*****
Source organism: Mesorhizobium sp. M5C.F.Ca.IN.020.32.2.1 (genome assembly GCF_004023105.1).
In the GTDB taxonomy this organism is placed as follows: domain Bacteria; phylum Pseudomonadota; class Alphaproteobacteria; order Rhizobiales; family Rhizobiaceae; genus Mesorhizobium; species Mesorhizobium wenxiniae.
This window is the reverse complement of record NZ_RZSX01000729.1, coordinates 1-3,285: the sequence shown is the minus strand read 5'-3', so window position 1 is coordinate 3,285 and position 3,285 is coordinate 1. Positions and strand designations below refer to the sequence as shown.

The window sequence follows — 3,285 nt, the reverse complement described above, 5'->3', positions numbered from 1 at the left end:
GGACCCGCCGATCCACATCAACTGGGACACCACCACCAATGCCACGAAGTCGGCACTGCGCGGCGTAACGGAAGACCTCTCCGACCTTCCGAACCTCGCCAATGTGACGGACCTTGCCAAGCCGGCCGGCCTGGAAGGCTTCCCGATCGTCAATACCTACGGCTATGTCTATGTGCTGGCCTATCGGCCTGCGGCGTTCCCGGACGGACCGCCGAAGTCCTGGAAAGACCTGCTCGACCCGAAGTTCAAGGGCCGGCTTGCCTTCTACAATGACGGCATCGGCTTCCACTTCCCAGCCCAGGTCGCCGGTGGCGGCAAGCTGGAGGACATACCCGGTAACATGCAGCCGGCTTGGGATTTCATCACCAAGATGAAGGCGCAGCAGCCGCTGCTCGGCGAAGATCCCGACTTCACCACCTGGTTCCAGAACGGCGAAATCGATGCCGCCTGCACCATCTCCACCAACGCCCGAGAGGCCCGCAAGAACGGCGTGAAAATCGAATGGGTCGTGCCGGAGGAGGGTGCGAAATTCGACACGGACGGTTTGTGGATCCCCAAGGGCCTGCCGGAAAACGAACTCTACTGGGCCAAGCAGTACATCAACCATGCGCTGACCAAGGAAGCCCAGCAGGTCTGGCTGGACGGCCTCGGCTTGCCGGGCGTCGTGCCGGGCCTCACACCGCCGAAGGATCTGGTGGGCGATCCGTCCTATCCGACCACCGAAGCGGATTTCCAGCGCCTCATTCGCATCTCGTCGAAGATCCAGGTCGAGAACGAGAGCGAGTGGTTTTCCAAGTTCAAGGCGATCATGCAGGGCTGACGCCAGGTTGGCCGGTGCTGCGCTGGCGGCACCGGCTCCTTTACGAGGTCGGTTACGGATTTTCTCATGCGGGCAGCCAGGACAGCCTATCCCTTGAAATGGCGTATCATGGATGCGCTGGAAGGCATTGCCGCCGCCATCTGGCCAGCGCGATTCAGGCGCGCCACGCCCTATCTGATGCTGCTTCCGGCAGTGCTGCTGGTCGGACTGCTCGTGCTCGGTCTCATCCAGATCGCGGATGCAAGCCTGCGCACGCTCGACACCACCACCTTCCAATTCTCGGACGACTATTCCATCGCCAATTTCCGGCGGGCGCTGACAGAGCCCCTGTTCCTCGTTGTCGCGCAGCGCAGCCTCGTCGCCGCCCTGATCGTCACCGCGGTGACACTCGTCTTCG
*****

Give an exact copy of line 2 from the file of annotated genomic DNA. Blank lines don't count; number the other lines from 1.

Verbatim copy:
In the GTDB taxonomy this organism is placed as follows: domain Bacteria; phylum Pseudomonadota; class Alphaproteobacteria; order Rhizobiales; family Rhizobiaceae; genus Mesorhizobium; species Mesorhizobium wenxiniae.